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Tank modifications
The space shuttle external fuel tank was redesigned following the Columbia accident. This video looks at some of the key changes. (2min 30sec file)
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Tank processing
What are the steps to preparing a space shuttle external fuel tank for launch? This video narrates the process using footage from Discovery's launch campaign. (5min 50sec file)
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Discovery's payloads
Scott Higginbotham, the STS-114 payload manager, narrates video of space shuttle Discovery's payloads being prepared for the return to flight mission. (11min 53sec file)
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Next mission to Mars
NASA's next voyage to the Red Planet is introduced by project managers and scientists in this news conference from 1 p.m. EDT on Thursday, July 21. The Mars Reconnaissance Orbiter will launch in August on a mission to provide the sharpest images ever taken of Earth's neighboring planet. (34min 10sec file)

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Atlantis preps
Space shuttle Atlantis is hoisted upright and moved into position for mating with the external fuel tank and solid rocket boosters for the second post-Columbia mission, now scheduled for September. (5min 48sec file)
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Soyuz moved
Expedition 11 commander Sergei Krikalev and science officer John Phillips undock their Soyuz capsule from the Pirs module at 6:38 a.m. EDT, back 82 feet away, fly sideways for 45 feet and then guide the craft to docking with the Zarya module at 7:08 a.m. (30min 57sec file)
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Shuttle collection
As excitement builds for the first space shuttle launch in over two years, this comprehensive video selection captures the major pre-flight events for Discovery and her seven astronauts.
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Exploratory studies for quieting sonic boom funded
Posted: July 24, 2005

NASA and several industry teams are studying how to design and build an aircraft that could demonstrate technology to lessen the noise and window-rattling effects of supersonic flight.

Preparations for NASA's planned Sonic Boom Mitigation Project include a study of concept feasibility and design requirements for a prototype technology demonstration airplane that could reduce the startling "sonic boom" when an aircraft exceeds the speed of sound.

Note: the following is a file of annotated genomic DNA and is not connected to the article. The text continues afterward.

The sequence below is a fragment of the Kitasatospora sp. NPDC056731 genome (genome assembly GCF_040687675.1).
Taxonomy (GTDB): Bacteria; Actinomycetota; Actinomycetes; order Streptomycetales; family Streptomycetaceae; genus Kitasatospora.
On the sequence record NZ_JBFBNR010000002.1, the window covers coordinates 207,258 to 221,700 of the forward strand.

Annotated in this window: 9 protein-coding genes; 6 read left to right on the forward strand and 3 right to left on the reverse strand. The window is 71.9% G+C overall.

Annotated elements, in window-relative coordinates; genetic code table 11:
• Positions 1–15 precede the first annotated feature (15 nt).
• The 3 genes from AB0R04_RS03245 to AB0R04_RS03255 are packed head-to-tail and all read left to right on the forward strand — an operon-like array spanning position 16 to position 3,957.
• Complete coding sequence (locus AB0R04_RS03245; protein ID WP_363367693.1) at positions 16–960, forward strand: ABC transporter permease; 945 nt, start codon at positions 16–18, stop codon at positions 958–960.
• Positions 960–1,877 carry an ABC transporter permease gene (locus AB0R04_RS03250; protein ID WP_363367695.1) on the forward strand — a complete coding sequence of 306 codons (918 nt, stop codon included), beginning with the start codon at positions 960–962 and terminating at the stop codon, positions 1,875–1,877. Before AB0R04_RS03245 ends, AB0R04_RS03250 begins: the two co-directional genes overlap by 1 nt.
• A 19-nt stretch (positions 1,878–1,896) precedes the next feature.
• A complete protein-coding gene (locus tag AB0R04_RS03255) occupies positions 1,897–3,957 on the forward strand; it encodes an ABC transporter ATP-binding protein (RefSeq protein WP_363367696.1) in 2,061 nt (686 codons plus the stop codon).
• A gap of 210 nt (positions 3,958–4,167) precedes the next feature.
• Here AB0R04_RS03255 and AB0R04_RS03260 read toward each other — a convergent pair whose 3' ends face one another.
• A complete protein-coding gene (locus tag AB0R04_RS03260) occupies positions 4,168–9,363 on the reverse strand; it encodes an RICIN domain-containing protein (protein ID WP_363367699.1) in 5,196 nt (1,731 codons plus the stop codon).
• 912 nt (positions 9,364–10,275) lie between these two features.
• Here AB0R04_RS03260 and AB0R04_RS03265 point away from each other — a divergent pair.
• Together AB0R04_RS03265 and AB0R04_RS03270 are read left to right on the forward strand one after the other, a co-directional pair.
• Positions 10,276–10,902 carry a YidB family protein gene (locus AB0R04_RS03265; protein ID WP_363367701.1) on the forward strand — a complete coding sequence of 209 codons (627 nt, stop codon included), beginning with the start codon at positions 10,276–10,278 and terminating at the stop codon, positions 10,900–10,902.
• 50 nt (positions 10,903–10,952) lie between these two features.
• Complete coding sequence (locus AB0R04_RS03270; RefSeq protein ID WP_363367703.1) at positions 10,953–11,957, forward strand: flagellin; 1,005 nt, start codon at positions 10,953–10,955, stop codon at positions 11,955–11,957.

"NASA plans to develop a request for proposals to design and build a low sonic boom demonstrator using the information provided by the teams," said Bob Meyer, Sonic Boom Mitigation Demonstration Project manager at NASA's Dryden Flight Research Center, Edwards Air Force Base, Calif.

NASA awarded a grant to American Technology Alliances (AmTech) to fund these studies being conducted by four industry teams. The teams include solo endeavors by Boeing Phantom Works, Long Beach, Calif.; and Raytheon Aircraft, Wichita, Kan. Northrop Grumman, El Segundo, Calif., is working with Gulfstream Aerospace, Savannah, Ga.; and Lockheed Martin, Palmdale, Calif., has teamed with Cessna Aircraft Company, Wichita, Kan.

The same grant is also funding Allison Advanced Development Company, Indianapolis; GE Transportation, Cincinnati; and Pratt and Whitney, Hartford, Conn., to support the teams with engine-related data.

Each team has been awarded approximately one million dollars for a five-month study. NASA will use the results to define technology and design requirements for a low sonic boom demonstration aircraft. The questions the research will answer include whether it's feasible to modify an existing aircraft to be the quiet boom demonstrator, or whether a whole new aircraft design will have to be created.

"The concept exploration studies are crucial," said Peter Coen, of the Langley Research Center at Hampton, Va., and a member of the Sonic Boom Mitigation Project planning team. "Those studies will determine whether a low sonic boom demonstrator aircraft can be built at an affordable cost in a reasonable amount of time."

The Sonic Boom Mitigation Project could begin work on the research aircraft as early as this fall.

"It is one element of a transformed Vehicle Systems Program in which breakthrough technologies are carried forward to flight," said Rich Wlezien, manager of the Vehicle Systems Program in NASA's Aeronautics Research Mission Directorate programs.